Randomness, Everlasting Security, and Undetectability

Lecture / Panel
For NYU Community


Don Towsley
Department of Computer Science
University of Massachusetts - Amherst

ABSTRACT:  Security and privacy are fundamental concerns in today’s world.  These concerns have become particularly prominent with Snowden’s revelations of the presence of the NSA in our daily lives.   These revelations have shown that traditional cryptographic techniques do not provide as was expected.  This has called into question how security and privacy can be provided. In this talk we investigate how randomness in the environment can be used to provide everlasting security and undetectability (privacy) in wireless communications.  In the first part of the talk we describe a practical way to harness this randomness to provide and improve the security of wireless communications. We introduce the notion of "dynamic secrets", information shared by two parties, Alice and Bob, engaged in communication and not available to an adversary, Eve. The basic idea is to dynamically generate a series of secrets from randomness present in the in wireless environment. These dynamic secrets exhibit interesting security properties and offer a robust alternative to cryptographic security protocols.  We present a simple algorithm for generating these secrets and using them to ensure secrecy.

In some situations, Alice and Bob may want not only to secure their communications but to keep it private.  In the second part of our talk we focus on the use of randomness to conceal the communications. Here the challenge is for Alice to communicate with Bob without an adversary, Willie the warden, ever realizing that the communication is taking place. Specifically, we establish that Alice can send 0(sq root t) bits (and no more) to Bob in time t over a variety of wireless and optical chanels.  Moreover, we report experimental results that corroborate the theory.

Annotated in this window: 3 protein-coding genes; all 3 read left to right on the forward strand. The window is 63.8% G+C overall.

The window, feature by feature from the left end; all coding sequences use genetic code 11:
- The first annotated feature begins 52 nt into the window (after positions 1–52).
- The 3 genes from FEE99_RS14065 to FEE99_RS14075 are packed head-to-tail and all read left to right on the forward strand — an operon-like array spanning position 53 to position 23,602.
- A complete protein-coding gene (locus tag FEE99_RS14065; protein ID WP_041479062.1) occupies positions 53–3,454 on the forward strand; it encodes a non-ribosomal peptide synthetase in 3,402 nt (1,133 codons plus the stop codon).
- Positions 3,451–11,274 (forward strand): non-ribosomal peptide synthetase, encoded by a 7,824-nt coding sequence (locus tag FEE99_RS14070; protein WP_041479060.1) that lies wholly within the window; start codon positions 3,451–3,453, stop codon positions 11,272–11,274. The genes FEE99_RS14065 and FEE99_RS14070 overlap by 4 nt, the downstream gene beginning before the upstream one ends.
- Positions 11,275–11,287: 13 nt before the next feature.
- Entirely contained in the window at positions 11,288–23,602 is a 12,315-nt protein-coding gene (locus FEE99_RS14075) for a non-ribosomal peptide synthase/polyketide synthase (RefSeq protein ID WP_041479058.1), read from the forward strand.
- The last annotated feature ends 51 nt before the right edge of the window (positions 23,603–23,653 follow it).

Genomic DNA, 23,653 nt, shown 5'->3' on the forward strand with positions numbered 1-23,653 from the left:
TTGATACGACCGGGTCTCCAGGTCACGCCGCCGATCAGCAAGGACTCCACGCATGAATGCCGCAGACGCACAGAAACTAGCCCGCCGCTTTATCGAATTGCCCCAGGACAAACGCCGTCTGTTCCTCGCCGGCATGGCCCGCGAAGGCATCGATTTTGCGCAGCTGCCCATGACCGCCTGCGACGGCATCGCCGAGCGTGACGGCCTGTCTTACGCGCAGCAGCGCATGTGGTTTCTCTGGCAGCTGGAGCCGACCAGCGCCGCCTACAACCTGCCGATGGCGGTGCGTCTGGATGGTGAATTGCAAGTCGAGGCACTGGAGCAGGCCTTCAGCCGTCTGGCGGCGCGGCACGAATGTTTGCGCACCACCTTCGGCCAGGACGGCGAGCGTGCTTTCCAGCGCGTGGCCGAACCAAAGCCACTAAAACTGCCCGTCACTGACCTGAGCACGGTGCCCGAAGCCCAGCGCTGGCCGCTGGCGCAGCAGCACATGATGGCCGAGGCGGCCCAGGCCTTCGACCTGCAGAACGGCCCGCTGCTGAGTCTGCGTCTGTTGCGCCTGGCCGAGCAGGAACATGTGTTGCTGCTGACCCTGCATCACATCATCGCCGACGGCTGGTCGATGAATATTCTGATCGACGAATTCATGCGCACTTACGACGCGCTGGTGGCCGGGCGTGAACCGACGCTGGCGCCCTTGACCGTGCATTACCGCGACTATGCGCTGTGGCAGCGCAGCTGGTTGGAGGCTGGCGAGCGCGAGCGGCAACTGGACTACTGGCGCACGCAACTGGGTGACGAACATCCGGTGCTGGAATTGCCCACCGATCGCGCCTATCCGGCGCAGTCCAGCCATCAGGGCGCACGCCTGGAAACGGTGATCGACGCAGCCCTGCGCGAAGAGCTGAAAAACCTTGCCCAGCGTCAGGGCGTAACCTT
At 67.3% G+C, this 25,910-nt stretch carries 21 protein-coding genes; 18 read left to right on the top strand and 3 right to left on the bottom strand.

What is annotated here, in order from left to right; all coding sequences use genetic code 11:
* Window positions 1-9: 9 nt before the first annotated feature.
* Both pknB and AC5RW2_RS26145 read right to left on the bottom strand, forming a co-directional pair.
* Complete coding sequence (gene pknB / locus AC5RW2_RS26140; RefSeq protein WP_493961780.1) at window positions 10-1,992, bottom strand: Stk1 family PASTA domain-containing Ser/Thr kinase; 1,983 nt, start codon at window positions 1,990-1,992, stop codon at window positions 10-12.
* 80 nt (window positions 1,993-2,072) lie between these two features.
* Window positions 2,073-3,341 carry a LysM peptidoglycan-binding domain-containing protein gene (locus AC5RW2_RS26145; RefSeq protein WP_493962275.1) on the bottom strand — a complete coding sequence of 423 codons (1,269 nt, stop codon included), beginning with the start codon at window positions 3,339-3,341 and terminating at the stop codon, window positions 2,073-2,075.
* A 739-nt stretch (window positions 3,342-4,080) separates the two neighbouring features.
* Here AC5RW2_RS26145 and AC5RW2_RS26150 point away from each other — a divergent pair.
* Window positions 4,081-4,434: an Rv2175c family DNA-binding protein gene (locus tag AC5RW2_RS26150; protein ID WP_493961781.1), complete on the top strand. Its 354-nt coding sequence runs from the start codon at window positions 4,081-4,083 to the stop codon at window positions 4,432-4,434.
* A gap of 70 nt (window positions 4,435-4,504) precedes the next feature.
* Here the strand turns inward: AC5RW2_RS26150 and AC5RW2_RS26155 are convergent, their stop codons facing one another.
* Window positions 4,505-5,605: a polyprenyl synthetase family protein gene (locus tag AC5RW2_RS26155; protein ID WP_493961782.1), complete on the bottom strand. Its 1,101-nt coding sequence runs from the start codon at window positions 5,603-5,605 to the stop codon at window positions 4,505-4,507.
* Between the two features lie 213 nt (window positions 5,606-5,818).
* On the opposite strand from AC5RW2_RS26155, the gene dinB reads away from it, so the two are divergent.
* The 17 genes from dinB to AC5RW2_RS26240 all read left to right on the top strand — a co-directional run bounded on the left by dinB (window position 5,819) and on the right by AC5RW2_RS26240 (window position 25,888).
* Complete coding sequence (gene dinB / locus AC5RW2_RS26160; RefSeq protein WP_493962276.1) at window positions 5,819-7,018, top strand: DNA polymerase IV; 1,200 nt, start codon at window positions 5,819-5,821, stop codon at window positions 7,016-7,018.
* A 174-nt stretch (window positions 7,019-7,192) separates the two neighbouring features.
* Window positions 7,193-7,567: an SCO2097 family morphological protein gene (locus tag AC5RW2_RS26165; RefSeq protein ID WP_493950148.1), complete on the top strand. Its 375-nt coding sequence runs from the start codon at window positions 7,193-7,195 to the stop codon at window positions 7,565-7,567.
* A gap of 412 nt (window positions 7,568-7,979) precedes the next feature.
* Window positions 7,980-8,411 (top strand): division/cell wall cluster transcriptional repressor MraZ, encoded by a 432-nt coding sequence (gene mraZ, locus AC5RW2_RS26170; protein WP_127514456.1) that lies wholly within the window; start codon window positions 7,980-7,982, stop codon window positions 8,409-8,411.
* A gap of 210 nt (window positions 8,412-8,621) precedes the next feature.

BIO: Don Towsley holds a B.A. in Physics (1971) and a Ph.D. in Computer Science (1975) from University of Texas.  He is currently a Distinguished Professor at the University of Massachusetts in the Department of Computer Science.  He has held visiting positions at numerous universities and research labs. His research interests include networks and performance evaluation.

He currently serves as a Co-Editor-in-Chief of ACM Transactions on Modeling and Performance Evaluation of Computer Systems (TOMPECS) and previously as Editor-in-Chief of IEEE/ACM Transactions on Networking, and on numerous editorial boards.  He has served as Program Co-chair of several conferences including INFOCOM 2009.

He has received numerous awards including the 2007 IEEE Koji Kobayashi Award, and numerous paper awards including a 2008 ACM SIGCOMM Test-of-Time Paper Award and the 2012 ACM SIGMETRICS Test-of-Time Award.  Last, he has been elected Fellow of both the ACM and IEEE.